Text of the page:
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Dagger (the CI/CD Tool, not the Knife) In-Depth - Everything You Need to Know (as of Apr 2022)

1 What is Dagger?

TL;DR: Dagger runs your CI/CD pipelines locally in a Docker container, and can run the container in any CI environment (as long as that CI can run a container, of course.)

Do you want the long answer to this million-dollar question? It’s hard to answer, honestly. News is calling it a “DevOps platform”; the VC that funded Dagger even called it a “DevOps operating system.”

But, in fact, Dagger is neither of those things.

Before we can answer what Dagger is, let’s have a look at it in-depth:

2 Quirks and Features

2.1 BuildKit

In Dagger, the configuration is executed in BuildKit, which is the execution engine at the heart of Docker.

BuildKit was developed as part of the Moby project, the latter of which is an open framework to assemble specialized container systems without reinventing the wheel by Docker. Basically, it’s a toolkit for converting source code to build artifacts in an efficient, expressive, and repeatable manner. It was announced in 2017 and began shipping with Docker Engine in 2018’s version 18.09.

2.2 CUE

Unlike most popular CI systems out there, you don’t write YAML in Dagger; you write CUE.

I feel you because I didn’t know what’s CUE either. Turned out, CUE is an open-source data validation language and inference engine with its roots in logic programming.

It aims to simplify tasks involving defining and using data. It’s actually a superset of JSON, so users familiar with JSON should feel comfortable with it already and can get started quickly. It also has got built-in auto-formatting (yay.)

Although the language is not a general-purpose programming language, it has many applications, such as data validation, data templating, configuration (that’s probably why Dagger decided to use it in the first place), querying, code generation, and even scripting.

2.3 Wait a Minute

Since it’s already reusing Docker’s parts for configuration execution, why not reuse Docker’s other part, Dockerfile, for configuration?

What’s the purpose of using another language just for the configuration?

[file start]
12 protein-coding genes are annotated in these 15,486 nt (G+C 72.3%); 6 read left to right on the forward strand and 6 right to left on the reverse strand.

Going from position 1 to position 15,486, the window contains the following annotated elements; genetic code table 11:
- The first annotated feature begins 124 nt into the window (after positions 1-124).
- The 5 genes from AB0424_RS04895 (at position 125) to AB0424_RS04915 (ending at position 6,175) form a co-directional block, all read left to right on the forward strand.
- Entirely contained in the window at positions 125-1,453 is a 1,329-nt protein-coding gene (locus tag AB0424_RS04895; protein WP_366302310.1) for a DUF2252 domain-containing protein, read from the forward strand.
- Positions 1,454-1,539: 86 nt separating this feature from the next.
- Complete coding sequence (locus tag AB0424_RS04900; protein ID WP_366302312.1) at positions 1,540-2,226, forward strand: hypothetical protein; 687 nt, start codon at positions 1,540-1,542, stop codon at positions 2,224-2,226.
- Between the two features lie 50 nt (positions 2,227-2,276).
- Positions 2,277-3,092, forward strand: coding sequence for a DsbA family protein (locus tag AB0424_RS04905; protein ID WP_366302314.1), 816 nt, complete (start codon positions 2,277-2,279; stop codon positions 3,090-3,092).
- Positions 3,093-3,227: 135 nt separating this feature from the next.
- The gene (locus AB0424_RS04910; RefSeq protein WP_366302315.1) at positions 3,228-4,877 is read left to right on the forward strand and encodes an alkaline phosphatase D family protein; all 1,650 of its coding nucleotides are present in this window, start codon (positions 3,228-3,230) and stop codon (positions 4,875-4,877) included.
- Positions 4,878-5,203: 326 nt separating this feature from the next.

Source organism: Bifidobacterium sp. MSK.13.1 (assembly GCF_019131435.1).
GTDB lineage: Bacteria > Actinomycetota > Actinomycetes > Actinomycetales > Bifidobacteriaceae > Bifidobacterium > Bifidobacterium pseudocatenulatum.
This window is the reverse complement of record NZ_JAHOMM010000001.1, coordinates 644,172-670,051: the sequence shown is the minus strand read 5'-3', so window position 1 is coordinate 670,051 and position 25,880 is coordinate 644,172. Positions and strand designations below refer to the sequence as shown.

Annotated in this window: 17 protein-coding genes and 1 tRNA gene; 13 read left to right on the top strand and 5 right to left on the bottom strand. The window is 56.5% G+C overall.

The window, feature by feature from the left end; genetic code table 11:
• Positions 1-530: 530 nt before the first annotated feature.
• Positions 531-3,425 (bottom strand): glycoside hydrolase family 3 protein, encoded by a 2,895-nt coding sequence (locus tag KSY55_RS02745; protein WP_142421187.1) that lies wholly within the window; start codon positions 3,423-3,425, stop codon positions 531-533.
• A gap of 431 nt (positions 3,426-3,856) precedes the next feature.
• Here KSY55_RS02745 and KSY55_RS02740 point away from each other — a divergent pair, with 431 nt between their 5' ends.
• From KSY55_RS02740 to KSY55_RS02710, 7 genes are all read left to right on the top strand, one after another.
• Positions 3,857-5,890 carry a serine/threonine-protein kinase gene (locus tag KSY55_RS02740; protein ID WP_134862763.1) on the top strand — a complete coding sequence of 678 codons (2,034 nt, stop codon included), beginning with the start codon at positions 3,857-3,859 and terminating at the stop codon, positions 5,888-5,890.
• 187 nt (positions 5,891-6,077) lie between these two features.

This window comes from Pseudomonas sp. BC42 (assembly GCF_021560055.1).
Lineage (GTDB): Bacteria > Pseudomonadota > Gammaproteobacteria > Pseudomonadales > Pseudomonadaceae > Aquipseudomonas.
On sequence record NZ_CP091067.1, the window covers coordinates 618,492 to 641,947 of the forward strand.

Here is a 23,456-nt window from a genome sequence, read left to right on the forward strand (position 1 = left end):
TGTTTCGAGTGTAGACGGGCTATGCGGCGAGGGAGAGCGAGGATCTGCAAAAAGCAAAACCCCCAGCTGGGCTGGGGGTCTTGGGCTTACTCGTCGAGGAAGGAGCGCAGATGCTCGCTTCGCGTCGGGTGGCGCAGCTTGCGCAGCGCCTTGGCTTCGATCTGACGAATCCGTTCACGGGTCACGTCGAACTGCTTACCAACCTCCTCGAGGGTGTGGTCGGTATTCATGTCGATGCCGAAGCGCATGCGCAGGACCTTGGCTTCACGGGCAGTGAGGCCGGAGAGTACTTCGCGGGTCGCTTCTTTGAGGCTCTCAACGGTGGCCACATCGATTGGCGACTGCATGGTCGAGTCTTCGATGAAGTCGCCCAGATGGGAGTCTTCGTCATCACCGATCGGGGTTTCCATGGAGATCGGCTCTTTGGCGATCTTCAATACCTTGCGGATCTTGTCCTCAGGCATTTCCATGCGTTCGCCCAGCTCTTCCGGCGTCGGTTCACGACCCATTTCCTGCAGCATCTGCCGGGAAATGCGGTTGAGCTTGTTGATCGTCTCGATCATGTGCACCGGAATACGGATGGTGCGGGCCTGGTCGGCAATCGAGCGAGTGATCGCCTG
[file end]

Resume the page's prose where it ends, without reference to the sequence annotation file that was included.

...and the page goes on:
Solomon Hykes, the founder of Dagger, actually answered exact this question on their official Discord channel:

We needed a modern declarative language with a type system, a package manager, native yaml and json interop, a formal spec, and a standalone community not locked to one tool.

Also Dockerfiles are specific to build, but Dagger is more general-purpose automation

There was no way at all Dockerfile could support our requirements (speaking as one of the original authors of the Dockerfile syntax)

3 Enough Tech Spec. What Does Dagger Do?

3.1 What Dagger Isn’t

First, let me tell you what Dagger isn’t by quoting the official documentation:

Dagger does not replace your CI: it improves it by adding a portable development layer on top of it.

OK, so it’s not yet another CI (or CD, for that matter).

Dagger didn’t even try to replace your existing CI, at all. But rather, it improves your CI, by adding a wrapper layer.

I know the term “wrapper” doesn’t sound fancy, so let’s call it by its official reference, and that is “portable development layer”.

3.2 So, Just a Wrapper?

Disappointed? Don’t conclude too quick; follow me. First, let’s look at some other DevOps/cloud related examples:

  • Think of Terraform. You’ve got multiple environments to manage. Even with reuseable modules and roles, you still have duplicated code across envs. Then comes Terragrunt, which is a (thin) wrapper that provides extra tools for keeping your configurations simple without repeating yourself.
  • Think of AWS CDK. It actually is a wrapper layer on top of CloudFormation, which lets you use your familiar programming languages to define and provision AWS cloud infrastructure, so that you don’t have to deal with CloudFormation’s non-human-readable configurations. Of course, your code still converts to a format that CloudFormation understands, and your infrastructure is still managed by CloudFormation; AWS CDK doesn’t really interact with AWS APIs directly. That’s why it’s only a wrapper layer on top of CloudFormation.
  • Think of CDKTF (CDK for Terraform); it’s no different than AWS CDK, perhaps because CDKTF is inspired by AWS CDK and also uses AWS’s jsii library to be polyglot. It’s a wrapper layer on top of Terraform that translates your code into Terraform HCL so that you don’t have to learn HCL. But in essence, your infrastructure is still managed by Terraform HCL, not your code directly. So, it’s yet another wrapper.

You must have already figured out where I am going with this, and you are right: yes, Dagger is no different. It is a wrapper.